They both played the game together based on their father’s stories, life and the Bible. Bunyan taught him about the game of blocking the rock with a swing. Paul was really good, as he viewed it as sword fighting and dueling.
“You have to think of it as a fight,” Alistair kept repeating.
Chapman created the running to 3 bases to represent the 3 stages of life and the symbolic reference to 3 he felt was important. He taught Mr. Shae about the importance of calling the first position home, but the object to get back after a challenge. Fear, before returning home.
These were all Christian teachings. The 8 players represented David and his brothers. At the time Chapman invented the game, he only had 8 brothers and sisters. So he felt like he really was David as he began teaching the game, planting, and preaching. He chose the 7th inning stretch as a point of prayer and worship; the organ has never left the game. But the church seems to have exited the game. It’s no longer a community church game.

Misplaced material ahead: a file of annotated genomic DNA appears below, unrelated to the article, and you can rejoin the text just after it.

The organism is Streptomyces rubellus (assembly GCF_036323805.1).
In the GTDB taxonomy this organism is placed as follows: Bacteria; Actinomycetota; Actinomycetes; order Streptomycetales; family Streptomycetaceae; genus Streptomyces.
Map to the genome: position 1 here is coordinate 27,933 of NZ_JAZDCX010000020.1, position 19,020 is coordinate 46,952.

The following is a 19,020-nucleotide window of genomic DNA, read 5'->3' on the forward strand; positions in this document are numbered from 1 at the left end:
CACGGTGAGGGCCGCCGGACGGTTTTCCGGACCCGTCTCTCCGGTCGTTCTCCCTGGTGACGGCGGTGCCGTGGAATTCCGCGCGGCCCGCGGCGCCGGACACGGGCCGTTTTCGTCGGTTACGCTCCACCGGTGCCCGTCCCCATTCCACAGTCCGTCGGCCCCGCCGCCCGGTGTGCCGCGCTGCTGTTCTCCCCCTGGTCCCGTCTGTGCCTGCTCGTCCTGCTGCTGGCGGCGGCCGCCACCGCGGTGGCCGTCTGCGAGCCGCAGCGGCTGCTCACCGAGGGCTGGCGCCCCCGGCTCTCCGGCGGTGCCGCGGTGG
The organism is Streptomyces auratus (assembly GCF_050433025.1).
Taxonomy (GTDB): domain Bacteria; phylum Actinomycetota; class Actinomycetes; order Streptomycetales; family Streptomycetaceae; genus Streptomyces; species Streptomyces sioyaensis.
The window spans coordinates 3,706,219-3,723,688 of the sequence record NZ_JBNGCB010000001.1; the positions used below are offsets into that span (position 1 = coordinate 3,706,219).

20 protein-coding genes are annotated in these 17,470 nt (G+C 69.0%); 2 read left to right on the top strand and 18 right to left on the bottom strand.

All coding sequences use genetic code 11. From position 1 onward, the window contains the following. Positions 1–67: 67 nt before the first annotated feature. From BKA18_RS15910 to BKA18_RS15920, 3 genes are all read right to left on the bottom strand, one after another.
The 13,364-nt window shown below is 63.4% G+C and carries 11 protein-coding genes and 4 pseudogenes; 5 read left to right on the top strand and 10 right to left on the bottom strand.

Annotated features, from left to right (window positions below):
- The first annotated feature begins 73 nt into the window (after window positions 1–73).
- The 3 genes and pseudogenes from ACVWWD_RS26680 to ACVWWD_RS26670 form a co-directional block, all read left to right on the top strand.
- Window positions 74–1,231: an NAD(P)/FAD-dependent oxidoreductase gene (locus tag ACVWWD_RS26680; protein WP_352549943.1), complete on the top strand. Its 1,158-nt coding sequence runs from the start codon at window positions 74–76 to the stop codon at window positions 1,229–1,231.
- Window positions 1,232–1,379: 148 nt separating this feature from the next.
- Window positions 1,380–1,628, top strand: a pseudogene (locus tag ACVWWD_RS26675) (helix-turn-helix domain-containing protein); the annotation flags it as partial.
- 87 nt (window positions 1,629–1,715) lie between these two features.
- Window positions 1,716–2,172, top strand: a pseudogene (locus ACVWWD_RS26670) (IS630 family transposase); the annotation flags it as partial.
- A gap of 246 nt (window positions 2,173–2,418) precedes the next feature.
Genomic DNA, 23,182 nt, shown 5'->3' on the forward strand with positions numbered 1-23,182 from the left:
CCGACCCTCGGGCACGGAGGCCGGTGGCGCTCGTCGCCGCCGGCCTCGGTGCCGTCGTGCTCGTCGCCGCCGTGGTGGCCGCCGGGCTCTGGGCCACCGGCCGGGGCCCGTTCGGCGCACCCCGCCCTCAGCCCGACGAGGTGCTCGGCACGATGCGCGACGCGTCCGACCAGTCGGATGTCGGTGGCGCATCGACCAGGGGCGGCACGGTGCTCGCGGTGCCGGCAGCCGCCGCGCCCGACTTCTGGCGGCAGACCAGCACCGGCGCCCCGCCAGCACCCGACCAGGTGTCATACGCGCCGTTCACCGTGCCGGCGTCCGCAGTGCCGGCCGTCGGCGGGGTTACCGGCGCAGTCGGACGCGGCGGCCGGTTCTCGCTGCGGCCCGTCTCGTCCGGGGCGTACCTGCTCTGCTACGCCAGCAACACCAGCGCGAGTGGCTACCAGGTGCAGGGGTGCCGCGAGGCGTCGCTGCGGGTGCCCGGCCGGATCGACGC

If you want the proof of any of it, it’s there to be found, if anyone would only try it on the mound. Or you can see statues of Bunyan up in Bangor, with a bat in his hands. You will easily see, it’s the whittling of a bat, just the way that Chapman had taught Shae’s dad, who now was starting a bat making business down in Kentucky. It seems most people who can leave this cold, Massachusetts state do.
But the remembrance of Chapman will be forever lost. He wasn’t the important one. Shae stopped. “It’s all about what He already did,” as he pointed up to the sky, very dramatically. He had a way of speaking that got into you. Like he listened. He would have been a great preacher.
He taught me a few other lessons that day, but none so important as that one. I remember it everywhere I go. I learned to ask the Lord, for He will go before me.
“Give exactly what is wanted, but is least expected.”